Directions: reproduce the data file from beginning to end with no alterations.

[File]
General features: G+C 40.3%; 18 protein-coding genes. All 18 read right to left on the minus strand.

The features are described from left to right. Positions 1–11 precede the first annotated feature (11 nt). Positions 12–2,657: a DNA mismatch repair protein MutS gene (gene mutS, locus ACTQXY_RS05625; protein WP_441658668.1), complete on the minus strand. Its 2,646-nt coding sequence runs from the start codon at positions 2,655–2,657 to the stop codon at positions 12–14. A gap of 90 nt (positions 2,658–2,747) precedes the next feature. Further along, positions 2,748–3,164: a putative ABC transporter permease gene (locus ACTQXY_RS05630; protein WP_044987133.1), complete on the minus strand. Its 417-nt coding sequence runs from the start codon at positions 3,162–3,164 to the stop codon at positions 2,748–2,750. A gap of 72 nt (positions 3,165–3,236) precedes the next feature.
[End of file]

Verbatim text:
General features: G+C 40.3%; 18 protein-coding genes. All 18 read right to left on the minus strand.

The features are described from left to right. Positions 1–11 precede the first annotated feature (11 nt). Positions 12–2,657: a DNA mismatch repair protein MutS gene (gene mutS, locus ACTQXY_RS05625; protein WP_441658668.1), complete on the minus strand. Its 2,646-nt coding sequence runs from the start codon at positions 2,655–2,657 to the stop codon at positions 12–14. A gap of 90 nt (positions 2,658–2,747) precedes the next feature. Further along, positions 2,748–3,164: a putative ABC transporter permease gene (locus ACTQXY_RS05630; protein WP_044987133.1), complete on the minus strand. Its 417-nt coding sequence runs from the start codon at positions 3,162–3,164 to the stop codon at positions 2,748–2,750. A gap of 72 nt (positions 3,165–3,236) precedes the next feature.